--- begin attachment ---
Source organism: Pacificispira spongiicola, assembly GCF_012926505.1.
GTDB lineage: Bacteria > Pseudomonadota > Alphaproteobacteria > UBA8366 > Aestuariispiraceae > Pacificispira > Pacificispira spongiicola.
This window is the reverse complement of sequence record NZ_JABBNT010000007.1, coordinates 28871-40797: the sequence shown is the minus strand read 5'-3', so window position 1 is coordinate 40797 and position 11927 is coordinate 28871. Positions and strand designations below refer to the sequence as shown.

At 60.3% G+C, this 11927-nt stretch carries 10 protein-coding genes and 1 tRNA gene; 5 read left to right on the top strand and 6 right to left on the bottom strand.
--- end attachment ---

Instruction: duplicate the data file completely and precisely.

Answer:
Source organism: Pacificispira spongiicola, assembly GCF_012926505.1.
GTDB lineage: Bacteria > Pseudomonadota > Alphaproteobacteria > UBA8366 > Aestuariispiraceae > Pacificispira > Pacificispira spongiicola.
This window is the reverse complement of sequence record NZ_JABBNT010000007.1, coordinates 28871-40797: the sequence shown is the minus strand read 5'-3', so window position 1 is coordinate 40797 and position 11927 is coordinate 28871. Positions and strand designations below refer to the sequence as shown.

At 60.3% G+C, this 11927-nt stretch carries 10 protein-coding genes and 1 tRNA gene; 5 read left to right on the top strand and 6 right to left on the bottom strand.